Kali Uchis is using her platform to alert the world to the police violence against protestors that's currently occurring in Colombia. She's requesting outside help to deal with a situation that's becoming more dangerous and unstable by the minute.
Protests have been ongoing since April 28th in Colombia due to a proposed tax reform bill. Although the Colombian presidency announced on May 2nd that it would remove the bill from consideration by Congress, demonstrators have still gone out in droves to make their voices heard so something like that won't happen again.
These protests have been very tense due to police presence. Voice of Americanews reports that there have been 24 deaths since the protests began, with one of them being a police officer. Additionally, 26 instances of police brutality are currently being investigated. Videos circulating social media and firsthand accounts show that shots have been fired, demonstrators have been beat, and others have been dragged around.
On April 29th, police reported that a young man was killed after kicking a police officer's motorcycle. Two witnesses confirmed that this happened, calling it "murder" because the uniformed man didn't have to respond with lethal force.
In a report from May 4th, a briefing for the United Nations Human Rights Office of the High Commissioner said that an unspecified number of people were killed or injured after officers opened fire on demonstrators. Human rights defenders also reported then that they were being harassed and threatened.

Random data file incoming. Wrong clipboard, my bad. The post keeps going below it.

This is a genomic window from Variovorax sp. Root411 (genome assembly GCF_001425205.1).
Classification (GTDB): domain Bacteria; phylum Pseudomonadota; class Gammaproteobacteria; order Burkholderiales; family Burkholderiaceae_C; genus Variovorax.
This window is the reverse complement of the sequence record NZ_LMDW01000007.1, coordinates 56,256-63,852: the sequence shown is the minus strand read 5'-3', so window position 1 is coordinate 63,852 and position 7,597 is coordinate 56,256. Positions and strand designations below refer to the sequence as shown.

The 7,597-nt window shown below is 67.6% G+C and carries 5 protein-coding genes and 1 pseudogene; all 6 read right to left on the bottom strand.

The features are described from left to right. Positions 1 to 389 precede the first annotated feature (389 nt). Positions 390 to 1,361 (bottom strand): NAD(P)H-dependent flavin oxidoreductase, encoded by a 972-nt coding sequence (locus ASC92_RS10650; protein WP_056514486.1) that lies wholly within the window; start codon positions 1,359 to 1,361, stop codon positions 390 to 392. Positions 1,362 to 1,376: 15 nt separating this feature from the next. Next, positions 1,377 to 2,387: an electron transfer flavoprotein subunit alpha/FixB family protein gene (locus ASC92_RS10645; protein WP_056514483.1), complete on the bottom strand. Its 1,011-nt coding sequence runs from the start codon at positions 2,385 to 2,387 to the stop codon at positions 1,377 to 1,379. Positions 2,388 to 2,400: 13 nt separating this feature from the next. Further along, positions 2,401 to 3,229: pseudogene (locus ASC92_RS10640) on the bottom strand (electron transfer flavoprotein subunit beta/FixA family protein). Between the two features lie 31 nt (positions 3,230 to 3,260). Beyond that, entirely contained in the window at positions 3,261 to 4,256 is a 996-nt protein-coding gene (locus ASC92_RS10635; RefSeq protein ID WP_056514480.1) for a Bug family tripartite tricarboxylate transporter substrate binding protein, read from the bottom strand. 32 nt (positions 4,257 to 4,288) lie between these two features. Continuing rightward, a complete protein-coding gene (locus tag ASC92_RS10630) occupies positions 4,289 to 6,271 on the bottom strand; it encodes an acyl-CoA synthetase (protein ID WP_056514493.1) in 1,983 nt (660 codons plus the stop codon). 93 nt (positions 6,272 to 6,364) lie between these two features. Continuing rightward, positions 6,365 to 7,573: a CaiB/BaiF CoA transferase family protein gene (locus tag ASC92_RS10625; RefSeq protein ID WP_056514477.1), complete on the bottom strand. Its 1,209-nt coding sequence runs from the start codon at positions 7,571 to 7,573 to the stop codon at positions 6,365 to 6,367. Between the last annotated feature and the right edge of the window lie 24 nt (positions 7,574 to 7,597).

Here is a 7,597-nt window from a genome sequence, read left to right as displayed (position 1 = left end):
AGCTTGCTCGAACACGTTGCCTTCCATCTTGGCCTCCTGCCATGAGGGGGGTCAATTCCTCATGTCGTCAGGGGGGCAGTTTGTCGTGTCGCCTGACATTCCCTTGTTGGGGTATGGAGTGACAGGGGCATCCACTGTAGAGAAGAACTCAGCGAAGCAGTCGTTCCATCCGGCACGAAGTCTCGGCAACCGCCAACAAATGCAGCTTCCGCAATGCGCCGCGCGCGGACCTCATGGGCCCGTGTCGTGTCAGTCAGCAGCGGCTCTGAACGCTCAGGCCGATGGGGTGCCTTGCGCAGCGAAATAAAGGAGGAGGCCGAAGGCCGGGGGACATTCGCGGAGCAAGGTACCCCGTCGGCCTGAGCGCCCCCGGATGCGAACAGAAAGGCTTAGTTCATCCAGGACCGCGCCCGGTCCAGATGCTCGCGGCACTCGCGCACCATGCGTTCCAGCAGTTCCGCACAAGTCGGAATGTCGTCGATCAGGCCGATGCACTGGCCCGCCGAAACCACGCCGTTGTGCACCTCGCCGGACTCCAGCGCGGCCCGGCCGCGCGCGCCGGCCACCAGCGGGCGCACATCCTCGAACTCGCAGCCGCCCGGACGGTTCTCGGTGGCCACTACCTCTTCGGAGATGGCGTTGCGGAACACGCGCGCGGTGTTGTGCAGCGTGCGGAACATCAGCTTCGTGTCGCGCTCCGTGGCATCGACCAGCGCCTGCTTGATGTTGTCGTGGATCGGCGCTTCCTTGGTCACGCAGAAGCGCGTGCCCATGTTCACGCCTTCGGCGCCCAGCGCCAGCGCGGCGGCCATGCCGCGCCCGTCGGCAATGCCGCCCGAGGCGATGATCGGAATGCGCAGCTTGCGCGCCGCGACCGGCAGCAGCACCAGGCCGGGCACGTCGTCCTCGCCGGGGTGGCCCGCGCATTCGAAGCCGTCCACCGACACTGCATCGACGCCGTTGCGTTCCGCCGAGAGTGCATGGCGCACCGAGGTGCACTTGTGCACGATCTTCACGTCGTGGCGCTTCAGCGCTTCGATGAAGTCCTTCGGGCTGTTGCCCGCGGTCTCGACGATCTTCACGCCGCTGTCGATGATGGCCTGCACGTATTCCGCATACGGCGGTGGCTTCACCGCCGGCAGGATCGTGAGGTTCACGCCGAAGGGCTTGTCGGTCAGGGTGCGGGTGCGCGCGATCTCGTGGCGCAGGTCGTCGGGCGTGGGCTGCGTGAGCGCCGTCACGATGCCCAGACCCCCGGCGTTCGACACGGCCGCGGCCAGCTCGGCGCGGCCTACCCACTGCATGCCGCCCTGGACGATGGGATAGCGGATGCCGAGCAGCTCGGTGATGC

Uchis, who has spent the better of a week talking about these issues and retweeting videos, took to Twitter with a plea for support to intervene since the country's government hasn't done anything about the violence.
"WE NEED INTERNATIONAL INTERVENTION NOW," she wrote. "OUR GOVERNMENT HAVE SENT US ALL TO BE KILLED. PLEASE WE ARE BEGGING FOR THE VIOLENCE & MURDER TO END." She later clarified that she wants world peace organizations to get involved in the effort.
According to The New York Times, the Colombian unrest is in danger of spreading throughout Latin America. There's hope that help comes from the outside to pacify the situation. Perhaps Uchis' tweets are able to inspire the kind of change that makes this so.
Photography: Jora Frantzis for PAPER
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